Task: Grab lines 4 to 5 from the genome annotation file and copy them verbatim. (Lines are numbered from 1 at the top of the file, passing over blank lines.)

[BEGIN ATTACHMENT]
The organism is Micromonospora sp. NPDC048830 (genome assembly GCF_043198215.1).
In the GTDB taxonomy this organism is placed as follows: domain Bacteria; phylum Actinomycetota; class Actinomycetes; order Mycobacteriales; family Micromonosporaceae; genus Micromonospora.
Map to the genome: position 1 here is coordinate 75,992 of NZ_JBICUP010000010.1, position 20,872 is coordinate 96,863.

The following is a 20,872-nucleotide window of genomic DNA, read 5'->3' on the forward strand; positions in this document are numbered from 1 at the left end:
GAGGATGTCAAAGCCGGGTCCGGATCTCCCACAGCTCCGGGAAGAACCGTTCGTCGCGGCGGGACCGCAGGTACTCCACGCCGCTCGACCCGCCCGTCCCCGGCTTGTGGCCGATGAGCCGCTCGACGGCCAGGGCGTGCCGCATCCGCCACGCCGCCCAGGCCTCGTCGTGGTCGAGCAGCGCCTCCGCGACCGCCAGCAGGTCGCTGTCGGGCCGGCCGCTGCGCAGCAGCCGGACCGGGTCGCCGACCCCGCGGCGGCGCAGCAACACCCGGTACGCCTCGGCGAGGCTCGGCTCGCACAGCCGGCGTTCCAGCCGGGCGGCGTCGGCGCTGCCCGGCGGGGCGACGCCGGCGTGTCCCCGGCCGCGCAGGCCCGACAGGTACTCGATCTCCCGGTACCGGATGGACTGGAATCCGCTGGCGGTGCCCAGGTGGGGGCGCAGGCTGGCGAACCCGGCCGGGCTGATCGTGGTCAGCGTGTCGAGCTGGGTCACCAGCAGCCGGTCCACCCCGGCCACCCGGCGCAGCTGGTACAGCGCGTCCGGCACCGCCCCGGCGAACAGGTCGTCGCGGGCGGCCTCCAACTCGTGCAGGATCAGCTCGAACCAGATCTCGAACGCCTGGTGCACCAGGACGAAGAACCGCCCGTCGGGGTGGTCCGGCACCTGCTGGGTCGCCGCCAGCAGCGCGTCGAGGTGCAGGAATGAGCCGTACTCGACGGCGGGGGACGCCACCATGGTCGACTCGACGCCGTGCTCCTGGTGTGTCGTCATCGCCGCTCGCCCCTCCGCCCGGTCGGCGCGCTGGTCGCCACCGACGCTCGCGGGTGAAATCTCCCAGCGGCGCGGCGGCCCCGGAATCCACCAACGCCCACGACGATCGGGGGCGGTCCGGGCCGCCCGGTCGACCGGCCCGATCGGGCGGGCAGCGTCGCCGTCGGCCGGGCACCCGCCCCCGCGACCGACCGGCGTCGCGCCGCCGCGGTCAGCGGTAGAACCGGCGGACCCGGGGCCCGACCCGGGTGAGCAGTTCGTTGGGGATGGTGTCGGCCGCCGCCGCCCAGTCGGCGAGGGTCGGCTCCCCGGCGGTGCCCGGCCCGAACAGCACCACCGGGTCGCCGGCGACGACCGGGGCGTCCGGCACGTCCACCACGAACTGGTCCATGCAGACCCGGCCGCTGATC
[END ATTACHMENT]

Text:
The following is a 20,872-nucleotide window of genomic DNA, read 5'->3' on the forward strand; positions in this document are numbered from 1 at the left end:
GAGGATGTCAAAGCCGGGTCCGGATCTCCCACAGCTCCGGGAAGAACCGTTCGTCGCGGCGGGACCGCAGGTACTCCACGCCGCTCGACCCGCCCGTCCCCGGCTTGTGGCCGATGAGCCGCTCGACGGCCAGGGCGTGCCGCATCCGCCACGCCGCCCAGGCCTCGTCGTGGTCGAGCAGCGCCTCCGCGACCGCCAGCAGGTCGCTGTCGGGCCGGCCGCTGCGCAGCAGCCGGACCGGGTCGCCGACCCCGCGGCGGCGCAGCAACACCCGGTACGCCTCGGCGAGGCTCGGCTCGCACAGCCGGCGTTCCAGCCGGGCGGCGTCGGCGCTGCCCGGCGGGGCGACGCCGGCGTGTCCCCGGCCGCGCAGGCCCGACAGGTACTCGATCTCCCGGTACCGGATGGACTGGAATCCGCTGGCGGTGCCCAGGTGGGGGCGCAGGCTGGCGAACCCGGCCGGGCTGATCGTGGTCAGCGTGTCGAGCTGGGTCACCAGCAGCCGGTCCACCCCGGCCACCCGGCGCAGCTGGTACAGCGCGTCCGGCACCGCCCCGGCGAACAGGTCGTCGCGGGCGGCCTCCAACTCGTGCAGGATCAGCTCGAACCAGATCTCGAACGCCTGGTGCACCAGGACGAAGAACCGCCCGTCGGGGTGGTCCGGCACCTGCTGGGTCGCCGCCAGCAGCGCGTCGAGGTGCAGGAATGAGCCGTACTCGACGGCGGGGGACGCCACCATGGTCGACTCGACGCCGTGCTCCTGGTGTGTCGTCATCGCCGCTCGCCCCTCCGCCCGGTCGGCGCGCTGGTCGCCACCGACGCTCGCGGGTGAAATCTCCCAGCGGCGCGGCGGCCCCGGAATCCACCAACGCCCACGACGATCGGGGGCGGTCCGGGCCGCCCGGTCGACCGGCCCGATCGGGCGGGCAGCGTCGCCGTCGGCCGGGCACCCGCCCCCGCGACCGACCGGCGTCGCGCCGCCGCGGTCAGCGGTAGAACCGGCGGACCCGGGGCCCGACCCGGGTGAGCAGTTCGTTGGGGATGGTGTCGGCCGCCGCCGCCCAGTCGGCGAGGGTCGGCTCCCCGGCGGTGCCCGGCCCGAACAGCACCACCGGGTCGCCGGCGACGACCGGGGCGTCCGGCACGTCCACCACGAACTGGTCCATGCAGACCCGGCCGCTGATC